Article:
Why Calling Different Marijuana Types ‘Strains’ Is Technically Wrong
Marijuana is an incredibly complex plant, with hundreds of compounds, that’s evolved substantially over thousands of years. And as the plant has evolved, so too has the terminology people use to describe it.
Ethan Russo of the International Cannabis and Cannabinoid Institute recently published a paper in the journal Frontiers in Plant Science that described one interesting misnomer that’s ubiquitous in the marijuana market: “strain.”
People seek out different “strains” of marijuana—a term meant to refer to chemically distinct plant types—but technically that’s an inaccurate way to describe them, the new paper argues. Strain might be an appropriate descriptor for bacteria and viruses, but not plants.
“Given that such factors as plant height and leaflet width do not distinguish one Cannabis plant from another and similar difficulties in defining terms in Cannabis, the only reasonable solution is to characterize them by their biochemical and pharmacological characteristics,” Russo wrote.
“Thus, it is best to refer to Cannabis types as chemical varieties, or chemovars.”
That’s right, next time you visit the dispensary, remember it’s a high-CBD chemovar, not strain.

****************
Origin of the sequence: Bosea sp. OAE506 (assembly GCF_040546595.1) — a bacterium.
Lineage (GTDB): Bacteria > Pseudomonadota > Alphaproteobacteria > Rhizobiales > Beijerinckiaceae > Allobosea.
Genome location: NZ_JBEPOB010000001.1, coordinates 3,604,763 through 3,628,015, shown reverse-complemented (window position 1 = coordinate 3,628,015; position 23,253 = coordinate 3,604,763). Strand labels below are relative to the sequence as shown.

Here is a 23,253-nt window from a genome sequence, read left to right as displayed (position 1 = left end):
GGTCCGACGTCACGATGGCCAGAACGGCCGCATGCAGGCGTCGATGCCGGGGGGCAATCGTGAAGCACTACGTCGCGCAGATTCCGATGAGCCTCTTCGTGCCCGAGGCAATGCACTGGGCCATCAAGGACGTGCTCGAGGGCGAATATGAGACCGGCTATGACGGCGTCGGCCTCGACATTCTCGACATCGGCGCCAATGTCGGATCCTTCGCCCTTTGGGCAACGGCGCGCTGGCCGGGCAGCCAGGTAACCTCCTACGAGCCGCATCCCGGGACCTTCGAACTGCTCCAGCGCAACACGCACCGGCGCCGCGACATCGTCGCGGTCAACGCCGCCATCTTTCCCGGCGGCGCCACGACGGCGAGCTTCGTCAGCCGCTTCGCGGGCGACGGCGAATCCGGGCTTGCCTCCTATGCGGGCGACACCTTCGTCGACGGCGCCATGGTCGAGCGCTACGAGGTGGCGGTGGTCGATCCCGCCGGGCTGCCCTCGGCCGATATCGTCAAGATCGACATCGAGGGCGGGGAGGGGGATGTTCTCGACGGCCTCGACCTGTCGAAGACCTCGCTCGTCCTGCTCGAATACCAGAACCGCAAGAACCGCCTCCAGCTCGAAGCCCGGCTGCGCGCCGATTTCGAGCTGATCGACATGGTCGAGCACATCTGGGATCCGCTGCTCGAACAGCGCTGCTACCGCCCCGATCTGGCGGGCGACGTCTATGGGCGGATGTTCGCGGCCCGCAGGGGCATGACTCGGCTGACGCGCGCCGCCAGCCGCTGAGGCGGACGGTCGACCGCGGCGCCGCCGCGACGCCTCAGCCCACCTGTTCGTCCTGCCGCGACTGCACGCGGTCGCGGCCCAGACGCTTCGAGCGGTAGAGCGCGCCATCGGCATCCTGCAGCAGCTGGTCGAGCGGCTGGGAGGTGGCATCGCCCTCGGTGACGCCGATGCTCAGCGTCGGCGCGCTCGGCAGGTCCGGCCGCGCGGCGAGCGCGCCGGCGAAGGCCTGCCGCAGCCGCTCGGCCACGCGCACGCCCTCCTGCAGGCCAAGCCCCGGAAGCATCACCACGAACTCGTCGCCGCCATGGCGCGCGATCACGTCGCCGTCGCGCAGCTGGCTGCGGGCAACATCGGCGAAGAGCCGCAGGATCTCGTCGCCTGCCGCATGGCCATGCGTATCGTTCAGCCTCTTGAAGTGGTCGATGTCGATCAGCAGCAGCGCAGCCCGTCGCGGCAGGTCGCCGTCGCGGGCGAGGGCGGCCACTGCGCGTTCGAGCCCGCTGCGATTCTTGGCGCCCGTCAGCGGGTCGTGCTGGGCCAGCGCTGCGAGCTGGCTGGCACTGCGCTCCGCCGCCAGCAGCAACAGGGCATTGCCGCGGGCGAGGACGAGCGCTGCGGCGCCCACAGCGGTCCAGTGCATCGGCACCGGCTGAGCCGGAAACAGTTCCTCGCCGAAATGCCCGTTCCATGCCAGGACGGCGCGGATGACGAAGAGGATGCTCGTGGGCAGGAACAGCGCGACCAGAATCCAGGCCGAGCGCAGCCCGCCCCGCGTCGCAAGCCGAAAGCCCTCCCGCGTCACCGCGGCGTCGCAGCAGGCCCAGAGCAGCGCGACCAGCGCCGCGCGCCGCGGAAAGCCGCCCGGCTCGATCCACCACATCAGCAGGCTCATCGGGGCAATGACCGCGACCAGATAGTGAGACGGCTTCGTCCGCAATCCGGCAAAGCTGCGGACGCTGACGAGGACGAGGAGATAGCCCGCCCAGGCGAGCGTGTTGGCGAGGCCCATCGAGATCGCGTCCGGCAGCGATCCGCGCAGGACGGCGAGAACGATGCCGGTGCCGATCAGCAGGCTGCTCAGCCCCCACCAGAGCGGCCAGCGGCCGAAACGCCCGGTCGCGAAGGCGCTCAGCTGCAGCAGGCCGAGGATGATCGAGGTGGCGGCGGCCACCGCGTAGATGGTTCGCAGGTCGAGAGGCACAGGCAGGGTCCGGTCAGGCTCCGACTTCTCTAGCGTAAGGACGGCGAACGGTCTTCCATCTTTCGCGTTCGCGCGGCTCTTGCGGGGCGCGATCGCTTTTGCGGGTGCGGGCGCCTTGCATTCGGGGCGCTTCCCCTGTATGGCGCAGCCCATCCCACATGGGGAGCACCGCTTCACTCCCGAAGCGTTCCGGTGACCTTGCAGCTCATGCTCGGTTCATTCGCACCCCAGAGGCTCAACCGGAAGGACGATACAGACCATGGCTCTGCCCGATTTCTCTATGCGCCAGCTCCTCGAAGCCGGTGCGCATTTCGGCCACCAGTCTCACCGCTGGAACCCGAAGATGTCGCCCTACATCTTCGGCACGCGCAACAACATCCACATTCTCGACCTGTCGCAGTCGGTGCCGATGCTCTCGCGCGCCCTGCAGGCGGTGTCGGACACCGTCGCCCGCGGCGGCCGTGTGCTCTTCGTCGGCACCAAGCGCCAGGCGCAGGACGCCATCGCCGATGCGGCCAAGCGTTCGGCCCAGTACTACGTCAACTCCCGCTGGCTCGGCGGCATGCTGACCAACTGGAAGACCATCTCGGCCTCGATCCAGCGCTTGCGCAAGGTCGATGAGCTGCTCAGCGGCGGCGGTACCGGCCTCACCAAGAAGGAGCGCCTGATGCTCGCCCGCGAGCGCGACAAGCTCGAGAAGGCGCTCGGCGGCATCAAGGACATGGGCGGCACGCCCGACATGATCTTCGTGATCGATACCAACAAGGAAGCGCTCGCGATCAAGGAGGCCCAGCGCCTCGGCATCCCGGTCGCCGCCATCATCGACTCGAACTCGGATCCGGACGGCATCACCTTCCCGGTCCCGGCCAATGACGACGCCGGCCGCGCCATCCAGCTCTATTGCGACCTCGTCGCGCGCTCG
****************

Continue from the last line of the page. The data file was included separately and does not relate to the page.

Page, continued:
Of course, the point of the study wasn’t to convince the cannabis industry to adopt scientifically accurate jargon. (After all, there’s already enough debate as to whether the terms “sativa” and “indica” are still meaningful given widespread cross-breeding). Rather, Russo talked about the cannabis terminology as part of a broader argument in defense of conventional marijuana breeding.
The chemovars produced through conventional breeding techniques, as opposed those that are laboratory-raised or genetically modified, are superior because the latter techniques tend to yield chemovars with higher concentrations of individual compounds like THC. Natural breeding enables all of the plant’s active and inactive compounds to thrive and interact synergistically to enhance the overall effects of cannabis, a result known as the “entourage effect,” according to the paper.
“The data supporting the existence of Cannabis synergy and the astounding plasticity of the Cannabis genome suggests a reality that obviates the need for alternative hosts, or even genetic engineering of Cannabis sativa, thus proving that, ‘the plant does it better,’” Russo wrote.